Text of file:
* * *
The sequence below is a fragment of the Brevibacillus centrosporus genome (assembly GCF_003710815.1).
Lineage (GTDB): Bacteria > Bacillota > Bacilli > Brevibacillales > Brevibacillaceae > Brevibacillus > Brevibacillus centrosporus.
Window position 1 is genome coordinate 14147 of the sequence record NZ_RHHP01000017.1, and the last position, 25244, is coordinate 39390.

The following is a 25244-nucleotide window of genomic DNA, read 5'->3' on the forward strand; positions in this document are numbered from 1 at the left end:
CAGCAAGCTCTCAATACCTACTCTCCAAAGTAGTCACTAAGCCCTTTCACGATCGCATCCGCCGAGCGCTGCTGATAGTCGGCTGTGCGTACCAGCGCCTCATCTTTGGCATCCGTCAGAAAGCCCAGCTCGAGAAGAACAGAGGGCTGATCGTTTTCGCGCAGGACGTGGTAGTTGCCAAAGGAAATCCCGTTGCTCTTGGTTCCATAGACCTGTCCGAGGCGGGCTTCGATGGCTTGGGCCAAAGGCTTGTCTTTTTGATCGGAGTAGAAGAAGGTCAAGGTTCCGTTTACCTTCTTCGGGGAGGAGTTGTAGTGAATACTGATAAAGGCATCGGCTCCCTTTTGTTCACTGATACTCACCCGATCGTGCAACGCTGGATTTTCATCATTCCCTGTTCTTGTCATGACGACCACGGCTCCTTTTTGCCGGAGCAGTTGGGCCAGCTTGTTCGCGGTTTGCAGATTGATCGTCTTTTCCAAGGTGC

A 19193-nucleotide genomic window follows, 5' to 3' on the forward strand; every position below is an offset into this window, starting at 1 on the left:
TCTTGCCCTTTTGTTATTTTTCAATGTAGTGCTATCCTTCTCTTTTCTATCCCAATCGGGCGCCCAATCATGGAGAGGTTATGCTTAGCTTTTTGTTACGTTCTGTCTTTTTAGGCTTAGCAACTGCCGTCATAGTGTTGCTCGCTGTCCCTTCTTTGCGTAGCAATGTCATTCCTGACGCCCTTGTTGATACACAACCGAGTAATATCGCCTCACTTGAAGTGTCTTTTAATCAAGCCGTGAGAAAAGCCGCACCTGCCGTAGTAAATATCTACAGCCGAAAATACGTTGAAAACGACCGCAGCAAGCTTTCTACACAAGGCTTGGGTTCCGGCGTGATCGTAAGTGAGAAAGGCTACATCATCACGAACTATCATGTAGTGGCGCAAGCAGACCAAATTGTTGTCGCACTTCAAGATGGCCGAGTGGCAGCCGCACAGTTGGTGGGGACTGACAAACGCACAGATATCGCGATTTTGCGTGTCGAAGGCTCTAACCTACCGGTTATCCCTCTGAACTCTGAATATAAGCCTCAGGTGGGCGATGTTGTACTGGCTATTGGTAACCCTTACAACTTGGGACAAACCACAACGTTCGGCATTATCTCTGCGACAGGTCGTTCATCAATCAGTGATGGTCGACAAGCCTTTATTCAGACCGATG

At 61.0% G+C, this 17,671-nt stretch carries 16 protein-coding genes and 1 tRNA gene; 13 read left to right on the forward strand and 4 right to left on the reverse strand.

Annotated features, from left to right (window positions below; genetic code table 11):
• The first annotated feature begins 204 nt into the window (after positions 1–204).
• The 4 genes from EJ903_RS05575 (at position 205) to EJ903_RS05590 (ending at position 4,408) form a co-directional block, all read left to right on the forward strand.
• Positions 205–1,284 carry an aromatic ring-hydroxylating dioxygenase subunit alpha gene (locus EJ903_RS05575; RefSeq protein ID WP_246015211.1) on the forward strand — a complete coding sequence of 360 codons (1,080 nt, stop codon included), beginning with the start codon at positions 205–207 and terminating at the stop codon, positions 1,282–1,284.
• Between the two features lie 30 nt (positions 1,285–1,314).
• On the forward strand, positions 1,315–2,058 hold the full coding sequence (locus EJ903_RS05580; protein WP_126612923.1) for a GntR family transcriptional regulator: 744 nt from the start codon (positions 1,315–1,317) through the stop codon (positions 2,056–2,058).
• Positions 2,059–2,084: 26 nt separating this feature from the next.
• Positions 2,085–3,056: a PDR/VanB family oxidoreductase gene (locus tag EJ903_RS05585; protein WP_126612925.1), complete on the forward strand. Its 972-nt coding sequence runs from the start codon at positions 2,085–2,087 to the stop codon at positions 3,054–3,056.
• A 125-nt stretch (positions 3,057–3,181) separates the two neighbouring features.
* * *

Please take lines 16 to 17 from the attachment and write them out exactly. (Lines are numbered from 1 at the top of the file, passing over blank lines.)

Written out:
• Positions 2,085–3,056: a PDR/VanB family oxidoreductase gene (locus tag EJ903_RS05585; protein WP_126612925.1), complete on the forward strand. Its 972-nt coding sequence runs from the start codon at positions 2,085–2,087 to the stop codon at positions 3,054–3,056.
• A 125-nt stretch (positions 3,057–3,181) separates the two neighbouring features.